Collaborating with Monster and X-Filme, it took time to find the right tone for the show, with Eriksen’s aim to move away from flag-waving nationalists and instead explore the new alt-right factions and online far-right political Identitarians.
“We had two writers, Nikolaj Frobenius [Insomnia], who has studied right-wing extremists, and Hege Ulstein, another writer and journalist who followed the trial of Anders Behring Breivik on a day-to-day basis, so she’s very knowledgeable,” says Eriksen, with Stephen Uhlander and Henner Schulte-Holtey also writing on the series. “I’ve worked with the topic before and the most rewarding thing is everybody thinks the topic is quite interesting, feels dangerous and that these are stories that need to be told.”
Director Magnus Martens (Agents of S.H.I.E.L.D., The Walking Dead: World Beyond) agrees that the subject tackled by Furia is one that needs to be explored on screen. “When Gjermund came to me with this project and I really got a sense of what this is, I really felt like I have to be a part of this because this is so important,” he says. Having worked a lot in the US recently, he adds that he could recognise similarities in rising far-right extremism both in the States and in Europe as politics becomes increasingly splintered and polarised.
“The weird thing is I have people in my circle, people I know, who suddenly started talking about immigration in a way I have never heard them talking about it before,” the director continues. “They used words that really scared me. These are people I have always respected, and suddenly they were talking in a way where I don’t recognise these people anymore. That informed me that we have to tell this story now, because this goes really deep. It’s broader and wider than we are aware of, so it was really crucial to be part of the show.”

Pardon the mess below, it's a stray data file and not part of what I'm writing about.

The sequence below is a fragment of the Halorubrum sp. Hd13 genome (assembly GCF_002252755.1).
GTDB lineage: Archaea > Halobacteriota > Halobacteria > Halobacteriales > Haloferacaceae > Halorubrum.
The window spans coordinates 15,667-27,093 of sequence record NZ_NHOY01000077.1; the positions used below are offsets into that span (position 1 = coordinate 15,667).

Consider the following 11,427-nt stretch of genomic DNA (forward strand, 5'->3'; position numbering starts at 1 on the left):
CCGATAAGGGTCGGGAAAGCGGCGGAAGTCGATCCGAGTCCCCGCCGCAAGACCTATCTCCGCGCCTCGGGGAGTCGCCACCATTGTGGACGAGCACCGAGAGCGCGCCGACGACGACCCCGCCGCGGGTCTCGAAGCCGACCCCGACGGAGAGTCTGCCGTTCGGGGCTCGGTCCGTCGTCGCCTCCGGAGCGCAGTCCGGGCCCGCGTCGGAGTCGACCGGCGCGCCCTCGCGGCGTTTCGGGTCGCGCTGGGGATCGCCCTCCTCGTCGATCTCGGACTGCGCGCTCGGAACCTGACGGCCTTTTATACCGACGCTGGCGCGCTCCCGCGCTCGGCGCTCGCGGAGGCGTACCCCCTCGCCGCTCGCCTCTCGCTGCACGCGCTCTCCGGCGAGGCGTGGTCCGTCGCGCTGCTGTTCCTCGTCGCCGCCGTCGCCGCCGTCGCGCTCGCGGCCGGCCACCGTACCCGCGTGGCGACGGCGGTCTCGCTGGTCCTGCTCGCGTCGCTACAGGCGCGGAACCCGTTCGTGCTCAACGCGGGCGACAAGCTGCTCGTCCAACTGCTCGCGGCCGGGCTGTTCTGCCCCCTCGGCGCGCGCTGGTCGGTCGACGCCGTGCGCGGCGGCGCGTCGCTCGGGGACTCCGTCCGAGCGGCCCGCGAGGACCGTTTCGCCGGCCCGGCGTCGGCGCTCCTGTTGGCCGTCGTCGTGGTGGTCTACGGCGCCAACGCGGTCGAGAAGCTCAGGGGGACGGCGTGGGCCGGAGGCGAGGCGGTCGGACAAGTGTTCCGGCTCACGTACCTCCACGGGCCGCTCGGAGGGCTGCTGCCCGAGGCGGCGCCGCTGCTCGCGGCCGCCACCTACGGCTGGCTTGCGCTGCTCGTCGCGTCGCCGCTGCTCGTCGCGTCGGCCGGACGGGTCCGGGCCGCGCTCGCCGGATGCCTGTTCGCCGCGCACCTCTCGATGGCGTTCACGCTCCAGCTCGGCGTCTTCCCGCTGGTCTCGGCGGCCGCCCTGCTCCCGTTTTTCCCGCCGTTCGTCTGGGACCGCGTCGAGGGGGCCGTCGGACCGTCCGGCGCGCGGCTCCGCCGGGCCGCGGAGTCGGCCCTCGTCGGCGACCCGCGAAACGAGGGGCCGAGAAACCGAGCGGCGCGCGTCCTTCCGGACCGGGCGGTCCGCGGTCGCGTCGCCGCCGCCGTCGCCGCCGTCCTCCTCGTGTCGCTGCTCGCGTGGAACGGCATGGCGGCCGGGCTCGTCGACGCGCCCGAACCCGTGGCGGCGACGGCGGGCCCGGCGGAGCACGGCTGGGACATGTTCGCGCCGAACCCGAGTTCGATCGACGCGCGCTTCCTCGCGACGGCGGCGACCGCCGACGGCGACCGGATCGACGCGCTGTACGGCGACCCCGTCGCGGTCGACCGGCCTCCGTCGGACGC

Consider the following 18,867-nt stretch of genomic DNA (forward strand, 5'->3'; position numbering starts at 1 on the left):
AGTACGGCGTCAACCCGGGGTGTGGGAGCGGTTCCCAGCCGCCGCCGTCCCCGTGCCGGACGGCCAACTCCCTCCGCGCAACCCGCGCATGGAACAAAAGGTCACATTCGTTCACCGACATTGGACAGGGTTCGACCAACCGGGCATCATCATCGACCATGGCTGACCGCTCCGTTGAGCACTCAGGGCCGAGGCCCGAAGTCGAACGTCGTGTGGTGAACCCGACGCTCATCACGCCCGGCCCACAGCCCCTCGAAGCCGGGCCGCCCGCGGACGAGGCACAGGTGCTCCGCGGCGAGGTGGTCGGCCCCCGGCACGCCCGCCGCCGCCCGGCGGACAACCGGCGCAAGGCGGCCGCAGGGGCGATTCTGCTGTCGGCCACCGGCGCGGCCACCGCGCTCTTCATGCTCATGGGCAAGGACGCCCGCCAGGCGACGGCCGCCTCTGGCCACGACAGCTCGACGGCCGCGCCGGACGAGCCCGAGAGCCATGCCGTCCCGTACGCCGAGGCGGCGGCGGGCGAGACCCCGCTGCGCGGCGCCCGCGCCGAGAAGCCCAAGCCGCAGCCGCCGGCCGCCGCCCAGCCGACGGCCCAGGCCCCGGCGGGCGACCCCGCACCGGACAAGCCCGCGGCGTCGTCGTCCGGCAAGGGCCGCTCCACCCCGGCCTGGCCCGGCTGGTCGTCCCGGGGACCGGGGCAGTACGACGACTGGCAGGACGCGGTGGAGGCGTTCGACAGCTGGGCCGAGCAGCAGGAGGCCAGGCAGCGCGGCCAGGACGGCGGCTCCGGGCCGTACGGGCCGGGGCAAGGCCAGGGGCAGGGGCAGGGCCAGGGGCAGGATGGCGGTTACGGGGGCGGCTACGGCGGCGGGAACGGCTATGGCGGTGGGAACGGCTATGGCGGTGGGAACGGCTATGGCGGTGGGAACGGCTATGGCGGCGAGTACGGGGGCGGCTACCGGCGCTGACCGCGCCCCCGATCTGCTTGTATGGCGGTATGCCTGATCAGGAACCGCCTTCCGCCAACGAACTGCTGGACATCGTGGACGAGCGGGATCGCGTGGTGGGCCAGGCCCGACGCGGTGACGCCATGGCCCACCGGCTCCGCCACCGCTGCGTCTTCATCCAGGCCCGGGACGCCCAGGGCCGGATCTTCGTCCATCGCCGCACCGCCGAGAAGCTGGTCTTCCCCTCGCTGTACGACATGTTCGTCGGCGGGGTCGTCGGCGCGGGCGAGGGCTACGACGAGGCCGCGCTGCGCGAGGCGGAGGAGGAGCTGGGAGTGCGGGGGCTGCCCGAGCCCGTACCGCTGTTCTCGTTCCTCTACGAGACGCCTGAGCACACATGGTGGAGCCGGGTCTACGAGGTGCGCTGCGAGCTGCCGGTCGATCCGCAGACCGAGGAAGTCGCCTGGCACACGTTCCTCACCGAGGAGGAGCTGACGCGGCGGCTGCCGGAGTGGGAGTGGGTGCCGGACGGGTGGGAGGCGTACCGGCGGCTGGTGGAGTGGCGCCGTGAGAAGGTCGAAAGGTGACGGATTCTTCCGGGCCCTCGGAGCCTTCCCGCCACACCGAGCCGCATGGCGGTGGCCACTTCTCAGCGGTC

The story that plays out in Furia doesn’t follow the traditional crime beats of a Nordic noir series, while Martens also wanted to avoid creating the sort of atmosphere associated with the genre.
“This is a totally different kind of crime thriller,” he notes. “What these people do is so incredibly dark and hard to balance both tonally and visually. We didn’t go in and try to do something that’s classically dark in terms of the visuals. The other thing we really had to work on is we wanted to humanise these people, even though they talk in a way that is extreme. They mean things and do things that are extreme and downright evil but, at the same time, we want to get an understanding of why they think like this. Why do they do the things they do? That was a strange balance, trying to figure that out. But hopefully we have succeeded in it.”